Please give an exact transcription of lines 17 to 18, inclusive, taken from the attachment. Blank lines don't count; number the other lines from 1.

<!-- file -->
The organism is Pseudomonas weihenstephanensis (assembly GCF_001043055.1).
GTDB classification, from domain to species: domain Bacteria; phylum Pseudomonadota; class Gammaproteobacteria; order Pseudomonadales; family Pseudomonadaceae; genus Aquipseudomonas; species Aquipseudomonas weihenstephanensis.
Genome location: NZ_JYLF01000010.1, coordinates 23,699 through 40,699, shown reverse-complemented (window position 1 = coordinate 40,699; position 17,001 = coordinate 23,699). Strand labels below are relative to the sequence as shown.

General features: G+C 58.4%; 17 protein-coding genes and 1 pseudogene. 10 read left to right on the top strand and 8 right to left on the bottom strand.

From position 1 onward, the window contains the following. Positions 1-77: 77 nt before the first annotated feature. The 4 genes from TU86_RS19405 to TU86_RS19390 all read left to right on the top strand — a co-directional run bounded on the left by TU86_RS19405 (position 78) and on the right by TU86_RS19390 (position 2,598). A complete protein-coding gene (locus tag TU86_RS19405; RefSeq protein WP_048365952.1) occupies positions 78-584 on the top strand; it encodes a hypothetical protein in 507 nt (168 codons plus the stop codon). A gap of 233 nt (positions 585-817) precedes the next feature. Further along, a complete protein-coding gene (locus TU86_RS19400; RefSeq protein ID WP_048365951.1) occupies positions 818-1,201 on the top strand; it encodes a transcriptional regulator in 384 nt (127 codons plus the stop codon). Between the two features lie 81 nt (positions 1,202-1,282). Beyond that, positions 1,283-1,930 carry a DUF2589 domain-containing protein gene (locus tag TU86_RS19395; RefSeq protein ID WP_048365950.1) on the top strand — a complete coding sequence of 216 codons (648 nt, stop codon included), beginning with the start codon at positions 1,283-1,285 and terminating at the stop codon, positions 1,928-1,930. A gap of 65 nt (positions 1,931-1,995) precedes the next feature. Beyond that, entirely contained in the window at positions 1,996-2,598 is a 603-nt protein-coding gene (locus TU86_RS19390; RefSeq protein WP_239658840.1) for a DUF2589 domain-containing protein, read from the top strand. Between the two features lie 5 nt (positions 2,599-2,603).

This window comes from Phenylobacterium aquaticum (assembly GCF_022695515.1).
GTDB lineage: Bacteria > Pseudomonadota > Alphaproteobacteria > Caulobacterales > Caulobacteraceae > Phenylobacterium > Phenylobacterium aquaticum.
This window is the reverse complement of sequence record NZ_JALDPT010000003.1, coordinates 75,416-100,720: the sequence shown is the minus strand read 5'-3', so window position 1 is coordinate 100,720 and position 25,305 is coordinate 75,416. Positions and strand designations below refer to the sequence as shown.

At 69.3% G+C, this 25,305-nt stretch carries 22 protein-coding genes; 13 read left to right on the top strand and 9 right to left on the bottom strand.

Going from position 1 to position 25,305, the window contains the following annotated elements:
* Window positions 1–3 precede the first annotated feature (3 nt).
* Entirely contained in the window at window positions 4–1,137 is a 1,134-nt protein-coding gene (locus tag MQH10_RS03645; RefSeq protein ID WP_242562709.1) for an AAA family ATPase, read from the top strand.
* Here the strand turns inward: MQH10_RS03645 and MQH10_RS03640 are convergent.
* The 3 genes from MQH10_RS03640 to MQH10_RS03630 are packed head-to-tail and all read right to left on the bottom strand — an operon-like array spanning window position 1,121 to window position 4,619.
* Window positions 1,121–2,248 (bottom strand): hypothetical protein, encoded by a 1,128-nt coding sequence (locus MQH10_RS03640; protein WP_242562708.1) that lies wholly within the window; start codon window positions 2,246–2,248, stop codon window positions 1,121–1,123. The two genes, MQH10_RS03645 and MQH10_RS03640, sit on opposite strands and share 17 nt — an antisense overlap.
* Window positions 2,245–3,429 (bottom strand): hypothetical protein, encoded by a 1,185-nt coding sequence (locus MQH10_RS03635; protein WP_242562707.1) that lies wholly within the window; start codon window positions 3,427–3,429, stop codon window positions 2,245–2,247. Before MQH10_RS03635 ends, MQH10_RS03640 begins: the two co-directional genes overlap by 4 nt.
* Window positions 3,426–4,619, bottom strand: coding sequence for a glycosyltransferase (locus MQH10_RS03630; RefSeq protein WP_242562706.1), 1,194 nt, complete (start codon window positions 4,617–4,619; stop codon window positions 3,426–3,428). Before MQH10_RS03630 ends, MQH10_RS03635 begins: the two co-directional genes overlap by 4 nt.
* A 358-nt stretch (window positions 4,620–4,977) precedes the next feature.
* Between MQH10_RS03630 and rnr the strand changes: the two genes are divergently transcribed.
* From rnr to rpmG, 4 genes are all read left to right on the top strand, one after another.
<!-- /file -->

* Window positions 3,426–4,619, bottom strand: coding sequence for a glycosyltransferase (locus MQH10_RS03630; RefSeq protein WP_242562706.1), 1,194 nt, complete (start codon window positions 4,617–4,619; stop codon window positions 3,426–3,428). Before MQH10_RS03630 ends, MQH10_RS03635 begins: the two co-directional genes overlap by 4 nt.
* A 358-nt stretch (window positions 4,620–4,977) precedes the next feature.